The Ballarò street market in Palermo is one of those markets you should find randomly. The market is close to the Church of the Gesù (chiesa del Gesù), and like almost every destination in Palermo, getting to the Ballarò street market means making your way through narrow streets that gives you the feeling of being lost after two seconds.
After having visited the church for a dose of that good old Roman-Catholic display of guilt and self loathing, I knew that the market was around somewhere, and thus I started the aimless-but-no-so-aimless way of getting to know a city which I cherish so much.
Moving past some dodgy fellows sitting on their motorbikes staring at me for no reason, I saw something happening ahead. Good reason to pick up the pace and get past these Sicilian gangstas as fast as possible and get my hands on some food.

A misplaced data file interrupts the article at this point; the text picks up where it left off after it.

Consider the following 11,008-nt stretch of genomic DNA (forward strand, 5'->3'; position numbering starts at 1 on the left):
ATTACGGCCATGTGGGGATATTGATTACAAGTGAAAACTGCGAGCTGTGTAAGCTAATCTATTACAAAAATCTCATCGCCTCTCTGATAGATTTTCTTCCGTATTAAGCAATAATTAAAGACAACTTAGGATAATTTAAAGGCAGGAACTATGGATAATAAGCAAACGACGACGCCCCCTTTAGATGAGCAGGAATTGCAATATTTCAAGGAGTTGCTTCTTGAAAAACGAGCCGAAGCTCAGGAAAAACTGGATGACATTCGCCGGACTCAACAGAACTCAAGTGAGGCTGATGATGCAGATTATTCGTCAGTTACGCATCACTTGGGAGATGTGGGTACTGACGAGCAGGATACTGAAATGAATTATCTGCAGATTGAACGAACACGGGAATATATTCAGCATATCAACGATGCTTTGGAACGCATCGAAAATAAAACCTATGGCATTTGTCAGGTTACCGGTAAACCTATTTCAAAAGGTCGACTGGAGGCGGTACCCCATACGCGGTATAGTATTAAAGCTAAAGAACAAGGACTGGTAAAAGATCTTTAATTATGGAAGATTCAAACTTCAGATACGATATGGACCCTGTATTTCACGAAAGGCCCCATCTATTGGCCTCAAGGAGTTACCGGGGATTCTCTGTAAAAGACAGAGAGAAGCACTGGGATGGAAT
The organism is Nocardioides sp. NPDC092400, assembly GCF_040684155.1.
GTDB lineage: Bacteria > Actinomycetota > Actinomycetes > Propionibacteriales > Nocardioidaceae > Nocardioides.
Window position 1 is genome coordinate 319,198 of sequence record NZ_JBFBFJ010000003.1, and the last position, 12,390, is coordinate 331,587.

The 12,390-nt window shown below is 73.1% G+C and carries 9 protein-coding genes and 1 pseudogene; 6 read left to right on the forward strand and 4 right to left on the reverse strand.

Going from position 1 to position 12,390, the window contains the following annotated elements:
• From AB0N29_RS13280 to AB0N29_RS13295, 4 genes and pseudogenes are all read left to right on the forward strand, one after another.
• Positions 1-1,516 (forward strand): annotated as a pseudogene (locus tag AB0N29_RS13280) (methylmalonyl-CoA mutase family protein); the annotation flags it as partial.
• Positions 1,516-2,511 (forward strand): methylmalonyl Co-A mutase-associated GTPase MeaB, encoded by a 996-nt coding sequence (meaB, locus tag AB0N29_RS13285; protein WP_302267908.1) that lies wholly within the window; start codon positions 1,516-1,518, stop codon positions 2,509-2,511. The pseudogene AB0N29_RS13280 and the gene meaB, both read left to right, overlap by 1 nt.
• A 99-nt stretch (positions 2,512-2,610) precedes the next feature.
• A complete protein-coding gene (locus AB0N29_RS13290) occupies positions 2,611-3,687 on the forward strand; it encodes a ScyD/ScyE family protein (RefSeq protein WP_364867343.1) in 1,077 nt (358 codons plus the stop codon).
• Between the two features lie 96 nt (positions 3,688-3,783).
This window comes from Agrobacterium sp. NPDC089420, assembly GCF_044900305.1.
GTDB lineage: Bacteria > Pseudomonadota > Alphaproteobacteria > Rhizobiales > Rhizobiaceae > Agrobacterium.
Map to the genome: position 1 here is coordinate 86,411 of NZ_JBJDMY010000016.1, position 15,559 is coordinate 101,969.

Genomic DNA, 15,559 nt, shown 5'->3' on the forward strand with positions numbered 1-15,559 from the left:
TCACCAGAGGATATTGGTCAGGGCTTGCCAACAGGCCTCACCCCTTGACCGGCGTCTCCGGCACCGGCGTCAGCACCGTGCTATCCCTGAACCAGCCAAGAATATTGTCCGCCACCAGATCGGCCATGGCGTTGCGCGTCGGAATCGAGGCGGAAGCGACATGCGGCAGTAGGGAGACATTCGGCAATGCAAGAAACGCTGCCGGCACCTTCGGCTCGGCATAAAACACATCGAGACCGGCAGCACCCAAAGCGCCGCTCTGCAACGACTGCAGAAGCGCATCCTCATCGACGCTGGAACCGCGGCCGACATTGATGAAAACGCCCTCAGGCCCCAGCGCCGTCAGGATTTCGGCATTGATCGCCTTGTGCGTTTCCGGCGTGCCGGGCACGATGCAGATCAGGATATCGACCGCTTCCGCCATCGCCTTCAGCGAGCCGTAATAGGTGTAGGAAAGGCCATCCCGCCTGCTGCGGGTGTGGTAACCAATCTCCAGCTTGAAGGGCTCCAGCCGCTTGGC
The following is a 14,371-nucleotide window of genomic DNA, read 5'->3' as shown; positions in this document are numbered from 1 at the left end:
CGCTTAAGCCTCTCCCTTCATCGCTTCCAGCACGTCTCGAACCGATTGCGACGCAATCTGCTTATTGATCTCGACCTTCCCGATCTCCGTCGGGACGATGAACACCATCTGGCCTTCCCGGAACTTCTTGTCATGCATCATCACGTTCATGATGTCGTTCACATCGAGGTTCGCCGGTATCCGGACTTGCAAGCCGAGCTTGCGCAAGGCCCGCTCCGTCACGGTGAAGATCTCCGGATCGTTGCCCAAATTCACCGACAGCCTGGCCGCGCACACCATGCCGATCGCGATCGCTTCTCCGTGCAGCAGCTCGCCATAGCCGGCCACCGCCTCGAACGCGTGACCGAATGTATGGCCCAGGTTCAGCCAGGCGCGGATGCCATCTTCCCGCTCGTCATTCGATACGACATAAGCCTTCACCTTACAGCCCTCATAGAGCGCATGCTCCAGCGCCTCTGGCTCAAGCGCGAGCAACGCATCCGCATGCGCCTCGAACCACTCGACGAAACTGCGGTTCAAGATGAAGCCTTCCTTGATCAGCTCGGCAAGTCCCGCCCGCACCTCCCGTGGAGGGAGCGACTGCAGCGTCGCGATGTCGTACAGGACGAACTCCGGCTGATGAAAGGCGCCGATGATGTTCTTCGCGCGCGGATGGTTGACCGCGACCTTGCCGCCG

Under the impression that this market was chock full of street vendors making dishes on the go, the disappointment was unfortunately present when I saw that the market was more focuses on selling goods instead. It was still a great market for food souvenir shopping, so I picked up things like olives, chickpea flour, sun dried tomatoes and those kind of things.
But hold on. At the tail end of the market I spotted a stand making something fresh over the counter, and got mad excited when I saw that the guy was making porchetta sandwiches. Pretty awesome. The couple of hours spent at the market ended in a street bench right beside the stand, eating the juiciest porchetta sandwich the Ballarò Street Market had to offer.
I say the juiciest but I guess I mean the onliest. Maybe the market has more live food stands during the summer (I went in February), but sitting at a bench looking at kids play soccer and locals getting their daily food shopping done while sipping on a Moretti beer is so worth the experience.